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app usage over time

Application visibility can demystify what’s happening on your network, which is useful, but you also want some control so that priority applications work properly. Aerohive AVC lets you control traffic at Layer 7, or at the network layers. Here’s an example, but this is an area with a lot of potential options.

You’ll start configuring the “Control” part of AVC by selecting the network you are working with. Find it under Configuration>Additional Settings, and go to “QoS Settings.” Your goal is a new control (I’ll give BitTorrent a low priority as an example), so you want a new Classifier Map, under “QoS Classification and Marking.” This is where you have to know that the plus (+) sign is the door to a new Classifier Map.


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Classifier map

When the form for a new Classifier Map comes up, give it a name and description and select “Services.” Again, this isn’t the most intuitive workflow, but it does make sense after you play with it. Notice the familiar plus sign; click it; wait for the list of applications to populate; and choose the ones that you’d like to take action on, such as the BitTorrent example. Say OK when done selecting applications, and then choose what how you’d like to handle them.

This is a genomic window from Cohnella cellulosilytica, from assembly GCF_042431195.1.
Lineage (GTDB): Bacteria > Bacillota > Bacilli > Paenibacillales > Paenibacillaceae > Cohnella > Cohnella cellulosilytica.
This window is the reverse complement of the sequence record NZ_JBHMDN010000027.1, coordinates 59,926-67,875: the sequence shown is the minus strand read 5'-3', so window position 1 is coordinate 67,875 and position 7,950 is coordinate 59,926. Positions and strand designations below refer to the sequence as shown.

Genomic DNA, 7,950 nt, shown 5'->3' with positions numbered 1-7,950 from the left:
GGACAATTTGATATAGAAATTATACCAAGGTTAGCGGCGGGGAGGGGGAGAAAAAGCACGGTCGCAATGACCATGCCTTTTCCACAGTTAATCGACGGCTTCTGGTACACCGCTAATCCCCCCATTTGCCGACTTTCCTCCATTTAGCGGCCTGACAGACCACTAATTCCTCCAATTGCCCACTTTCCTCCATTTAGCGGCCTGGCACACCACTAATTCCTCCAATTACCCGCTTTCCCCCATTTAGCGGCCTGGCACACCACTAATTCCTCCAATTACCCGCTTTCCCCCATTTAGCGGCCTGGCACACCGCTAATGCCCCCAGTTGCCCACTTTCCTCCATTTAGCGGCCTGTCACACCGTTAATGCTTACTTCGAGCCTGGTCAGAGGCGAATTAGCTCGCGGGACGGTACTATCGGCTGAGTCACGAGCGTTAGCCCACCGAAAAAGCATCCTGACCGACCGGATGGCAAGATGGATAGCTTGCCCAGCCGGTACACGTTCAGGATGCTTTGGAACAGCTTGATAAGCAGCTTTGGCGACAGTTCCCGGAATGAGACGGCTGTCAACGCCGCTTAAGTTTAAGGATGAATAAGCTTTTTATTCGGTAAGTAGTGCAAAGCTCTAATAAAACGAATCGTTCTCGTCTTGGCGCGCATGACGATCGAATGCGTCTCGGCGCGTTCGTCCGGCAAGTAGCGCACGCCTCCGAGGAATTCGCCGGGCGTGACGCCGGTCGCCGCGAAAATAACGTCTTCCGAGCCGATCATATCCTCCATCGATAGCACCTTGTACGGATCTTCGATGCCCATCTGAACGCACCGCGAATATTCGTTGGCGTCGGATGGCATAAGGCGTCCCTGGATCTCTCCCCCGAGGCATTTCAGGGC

You have a range of options available, including application prioritization and blocking. You can apply more granular controls using role-based actions.


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Set policy

Save your configurations, make sure you choose your new QoS map, and save until you are returned to the Configure Interfaces & User Access page. Finally, update the device settings for your APs (don’t forget the reboot), and everything you just did is now active.

You now have tasted Aerohive’s AVC. HiveManager yields almost infinite permutations that fall under the headings of visibility and control. Before you start applying controls, make sure you have a sense of just what you’re trying to achieve, as you can get lost in the possibilities. It’s also always a good idea to have well-defined policies written down before you start making things happen in the real world.

The policy controls outlined here are just the start. I haven’t even touched the likes of application firewall settings and rate limiting. You can get an overview of other Aerohive features here [PDF].